Despite a mixed month for the stock prices of listed exchange group this February, which declined 0.8% according to the latest analysis based on the FTSE Mondo Visione Exchanges Index, the 28-constituent index is up around 20% in a year, Dubai Financial Market took the yellow jersey for the month.
Amid talk that the oil-rich countries of the Gulf Cooperation Council (GCC) enjoy a certain immunity to low oil prices—at least enough to keep the big boys of OPEC from becoming desperate enough to cut production—Gulf stock markets are not immune, and they’re falling right along with oil—hard and fast. Since crude oil prices started their downward spiral in mid-June 2014, the Saudi Arabian TASI has dropped 39 percent, the Dubai Financial Market General Index (DFMGI) has lost 34 percent and the Kuwaiti exchange is down 28.7…
Фондовый рынок ОАЭ начал новую торговую неделю рекордным падением индексов. Основной индекс биржи Дубая (Dubai Financial Market General Index - DFM) открыл торги падением на пять процентов. Об этом сообщила газета Галф ньюс . Подробнее читайте на нашем сайте www.oilru.com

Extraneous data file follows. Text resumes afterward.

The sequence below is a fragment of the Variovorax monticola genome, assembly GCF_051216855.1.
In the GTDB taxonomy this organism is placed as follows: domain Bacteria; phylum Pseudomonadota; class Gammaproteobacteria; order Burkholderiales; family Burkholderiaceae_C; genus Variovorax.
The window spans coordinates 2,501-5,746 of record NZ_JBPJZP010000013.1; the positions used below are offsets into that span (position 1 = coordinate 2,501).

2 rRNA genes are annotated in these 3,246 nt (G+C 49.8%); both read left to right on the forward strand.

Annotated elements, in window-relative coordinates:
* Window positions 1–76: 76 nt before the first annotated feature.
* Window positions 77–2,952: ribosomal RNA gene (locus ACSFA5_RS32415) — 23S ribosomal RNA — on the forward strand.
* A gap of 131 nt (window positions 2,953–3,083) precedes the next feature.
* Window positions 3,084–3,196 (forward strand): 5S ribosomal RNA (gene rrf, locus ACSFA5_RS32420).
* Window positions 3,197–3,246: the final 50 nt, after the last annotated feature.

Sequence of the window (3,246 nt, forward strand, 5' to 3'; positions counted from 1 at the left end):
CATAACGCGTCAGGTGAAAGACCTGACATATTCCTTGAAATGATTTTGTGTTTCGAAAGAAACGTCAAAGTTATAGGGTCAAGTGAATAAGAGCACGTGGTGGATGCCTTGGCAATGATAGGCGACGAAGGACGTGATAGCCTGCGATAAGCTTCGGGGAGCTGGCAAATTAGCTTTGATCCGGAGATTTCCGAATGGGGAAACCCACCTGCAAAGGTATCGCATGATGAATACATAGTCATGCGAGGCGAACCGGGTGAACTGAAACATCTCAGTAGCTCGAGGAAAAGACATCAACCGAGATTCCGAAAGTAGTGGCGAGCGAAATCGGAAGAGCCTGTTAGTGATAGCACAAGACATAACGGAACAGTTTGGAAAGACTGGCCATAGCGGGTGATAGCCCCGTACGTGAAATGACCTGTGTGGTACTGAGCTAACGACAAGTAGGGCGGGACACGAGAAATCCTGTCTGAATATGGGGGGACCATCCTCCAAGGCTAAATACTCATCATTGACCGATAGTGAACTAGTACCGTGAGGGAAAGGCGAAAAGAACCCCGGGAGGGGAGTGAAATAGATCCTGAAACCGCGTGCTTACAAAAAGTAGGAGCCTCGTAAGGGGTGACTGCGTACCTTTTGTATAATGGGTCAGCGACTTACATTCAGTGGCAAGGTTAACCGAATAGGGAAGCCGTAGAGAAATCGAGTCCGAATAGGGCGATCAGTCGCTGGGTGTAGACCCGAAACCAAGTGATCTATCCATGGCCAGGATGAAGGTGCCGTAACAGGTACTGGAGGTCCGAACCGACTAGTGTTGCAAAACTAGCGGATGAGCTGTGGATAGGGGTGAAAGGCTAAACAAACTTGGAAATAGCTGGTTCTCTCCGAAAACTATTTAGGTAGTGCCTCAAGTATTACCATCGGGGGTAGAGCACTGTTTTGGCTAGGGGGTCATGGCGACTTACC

United Arab Emirates stocks were lower after the close on Tuesday, as losses in the Consumer Staples, Finance&Investment and Real Estate&Construction sectors led shares lower. At the close in Dubai, the DFM General fell 2.53% to hit a new 3-months low, while the ADX General index declined 1.97%. The best performers of the session on the DFM General were Takaful House (DU:DTKF), which rose 2.77% or 0.016 points to trade at 0.594 at the close. Meanwhile, Dubai National Insurance (DU:DNIN) added 1.79% or 0.050 points to end at 2.850 and Emirate Integrated Telecom Co PJSC (DU:DU) was up 0.19% or 0.010 points to 5.290 in late trade. The worst performers of the session were SHUAA Capital PSC (DU:SHUA), which fell 5.26% or 0.030 points to trade at 0.540 at the close. Arabtec Holding PJSC (DU:ARTC) declined 4.63% or 0.100 points to end at 2.060 and Dubai Financial Market PJSC (DU:DFM) was down 4.52% or 0.080 points to 1.690. The top performers on the ADX General were Ad Shipbldg Co (AD:ADSB) which rose 4.74% to 3.98, Al-Qaiwain Cmn (AD:QCEM) which was unchanged 0.00% to settle at 1.10 and Gulf Medical Projects Co PSC (AD:GMPC) which unchanged 0.00% to close at 2.80. The worst performers were Ad Natl Ins Co (AD:ADNI) which was down 10.00% to 4.32 in late trade, Union Natl Bk (AD:UNB) which lost 5.19% to settle at 6.21 and Sharjah Cement AD (AD:SCID) which was down 4.76% to 1.00 at the close. Falling stocks outnumbered advancing ones on the Dubai Stock Exchange by 23 to 3 and 1 ended unchanged; on the Abu Dhabi Stock Exchange, 27 fell and 1 advanced, while 2 ended unchanged. Shares in SHUAA Capital PSC (DU:SHUA) fell to 52-week lows; losing 5.26% or 0.030 to 0.540. Shares in Arabtec Holding PJSC (DU:ARTC) fell to 52-week lows; falling 4.63% or 0.100 to 2.060. Shares in Ad Shipbldg Co (AD:ADSB) rose to 52-week highs; gaining 4.74% or 0.18 to 3.98. Shares in Ad Natl Ins Co (AD:ADNI) fell to all time lows; down 10.00% or 0.48 to 4.32. Shares in Al-Qaiwain Cmn (AD:QCEM) unchanged to 52-week lows; unchanged 0.00% or 0.00 to 1.10. Crude oil for October delivery was down 0.48% or 0.20 to $42.20 a barrel. Elsewhere in commodities trading, Brent oil for delivery in October fell 0.39% or 0.19 to hit $48.55 a barrel, while the December Gold contract rose 0.08% or 0.90 to trade at $1119.30 a troy ounce. USD/AED was unchanged 0.00% to 3.6731, while EUR/AED fell 0.13% to 4.0648. The US Dollar Index was down 0.03% at 96.80.